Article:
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NORVAL MORRISSEAU: At The MacKenzie’s “Miskwaabik Animiiki Power Lines: The Work of Norval Morrisseau”

“Norval Morrisseau (1931–2007) continues to be a leading figure in Canadian contemporary art discourse.”
– MacKenzie Art Gallery

Opening this past November at the MacKenzie Art Gallery in Regina, Saskatchewan, Miskwaabik Animiiki Power Lines: The Work of Norval Morrisseau builds on the enduring legacy of Norval Morrisseau’s compelling oeuvre and his ongoing influence on new generations of Indigenous artists. His distinctive style, sometimes referred to as Legend painting, but more widely known as the Woodland School of Art, is one of the most recognizable in Canadian art, yet as the Mackenzie states, “[l]ike Bill Reid’s Spirit of Haida Gwaii (1994), Morrisseau’s groundbreaking work is often co-opted and reproduced as a part of Canadian iconography.” For Morrisseau, “his work reflected a worldview that spoke through stories and relationality” while providing the visual representation of his Anishinaabe culture.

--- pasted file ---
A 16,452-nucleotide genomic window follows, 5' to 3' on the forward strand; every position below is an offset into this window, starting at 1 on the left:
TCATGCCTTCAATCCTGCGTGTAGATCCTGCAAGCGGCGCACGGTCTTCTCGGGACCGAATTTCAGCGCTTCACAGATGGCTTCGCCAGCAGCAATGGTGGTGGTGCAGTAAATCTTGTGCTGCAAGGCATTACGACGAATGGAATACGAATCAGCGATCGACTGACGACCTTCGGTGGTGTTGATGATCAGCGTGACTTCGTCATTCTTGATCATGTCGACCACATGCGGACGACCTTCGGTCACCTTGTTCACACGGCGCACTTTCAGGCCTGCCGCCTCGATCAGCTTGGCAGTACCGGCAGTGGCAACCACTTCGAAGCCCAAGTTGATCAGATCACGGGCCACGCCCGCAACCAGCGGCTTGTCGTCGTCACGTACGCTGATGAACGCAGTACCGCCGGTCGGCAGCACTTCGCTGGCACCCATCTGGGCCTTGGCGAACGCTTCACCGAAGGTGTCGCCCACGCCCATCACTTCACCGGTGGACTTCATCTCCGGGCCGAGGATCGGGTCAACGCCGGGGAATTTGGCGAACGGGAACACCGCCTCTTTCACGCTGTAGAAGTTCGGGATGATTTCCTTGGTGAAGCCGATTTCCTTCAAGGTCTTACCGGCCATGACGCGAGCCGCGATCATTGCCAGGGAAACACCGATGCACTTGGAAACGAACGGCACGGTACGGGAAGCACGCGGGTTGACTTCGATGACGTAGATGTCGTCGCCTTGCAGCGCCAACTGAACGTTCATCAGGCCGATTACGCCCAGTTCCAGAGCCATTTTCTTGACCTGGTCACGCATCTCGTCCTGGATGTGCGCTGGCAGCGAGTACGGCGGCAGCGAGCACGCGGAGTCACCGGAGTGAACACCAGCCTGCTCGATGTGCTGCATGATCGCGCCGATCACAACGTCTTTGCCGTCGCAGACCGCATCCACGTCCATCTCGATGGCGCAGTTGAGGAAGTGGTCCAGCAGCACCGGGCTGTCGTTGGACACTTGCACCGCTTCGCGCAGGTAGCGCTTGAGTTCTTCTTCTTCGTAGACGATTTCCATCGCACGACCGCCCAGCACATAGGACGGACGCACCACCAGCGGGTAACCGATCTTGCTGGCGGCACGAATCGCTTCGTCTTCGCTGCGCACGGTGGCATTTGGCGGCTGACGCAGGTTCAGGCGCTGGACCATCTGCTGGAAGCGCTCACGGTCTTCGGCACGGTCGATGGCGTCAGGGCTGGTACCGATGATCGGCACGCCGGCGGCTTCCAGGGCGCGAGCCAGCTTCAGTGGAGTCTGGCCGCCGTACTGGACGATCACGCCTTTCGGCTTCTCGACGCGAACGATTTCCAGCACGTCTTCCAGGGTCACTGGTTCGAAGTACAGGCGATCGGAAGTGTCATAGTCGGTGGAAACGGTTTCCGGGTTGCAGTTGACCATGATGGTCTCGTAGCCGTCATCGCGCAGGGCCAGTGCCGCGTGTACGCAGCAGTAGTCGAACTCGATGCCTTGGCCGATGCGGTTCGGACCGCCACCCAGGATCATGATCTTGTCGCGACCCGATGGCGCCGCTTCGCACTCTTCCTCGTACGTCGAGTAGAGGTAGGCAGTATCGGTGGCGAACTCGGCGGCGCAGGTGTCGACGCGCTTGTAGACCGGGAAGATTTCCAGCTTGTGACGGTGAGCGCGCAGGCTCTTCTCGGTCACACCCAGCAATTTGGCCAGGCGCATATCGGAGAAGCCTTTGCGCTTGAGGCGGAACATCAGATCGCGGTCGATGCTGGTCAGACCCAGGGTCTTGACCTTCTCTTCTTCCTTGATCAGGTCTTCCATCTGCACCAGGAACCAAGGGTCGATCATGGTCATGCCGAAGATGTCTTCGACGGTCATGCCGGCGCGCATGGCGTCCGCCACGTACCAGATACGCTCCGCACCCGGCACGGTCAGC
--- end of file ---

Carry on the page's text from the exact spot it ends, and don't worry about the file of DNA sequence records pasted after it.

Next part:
The exhibition “features a survey of paintings, drawings, audio recordings, and ephemera from various stages of his career as a visual artist.” It also features Androgyny (1983), one of Morrisseau’s most well known and loved works. Morrisseau presented the painting to the Government of Canada with the intent that “the acceptance of the gift to be a symbol of Canada’s commitment to better treatment of Indgienous peoples.” Massive in size, its vibrant partnering of hot and cool tones illustrates Anishinaabe cosmology: the sky world, the domain of the Thunderbirds, the powerful manitous or spirits, and the world below where earth and water provide the stage for the diversity of life – human, animal, insect and plant. In the immersive painting, the “length of a small school bus,” all life emanates from the red ochre half dome while connected by means of Morrisseau’s signature bold black line around each being, from the tiny butterflies to the giant Thunderbird that governs the centre. His way of doing the line work was influenced by the “Anishinaabe paintings Morrisseau saw on rock surfaces (rock paintings are called pictographs) and in birchbark scrolls that held sacred stories.”

“Morrisseau is truly a grandfather of Indigenous art practice.”

The exhibition includes many more stunning works, view more on the Mackenzie’s website.

Miskwaabik Animiiki Power Lines: The Work of Norval Morrisseau
 continues until April 3, 2022.

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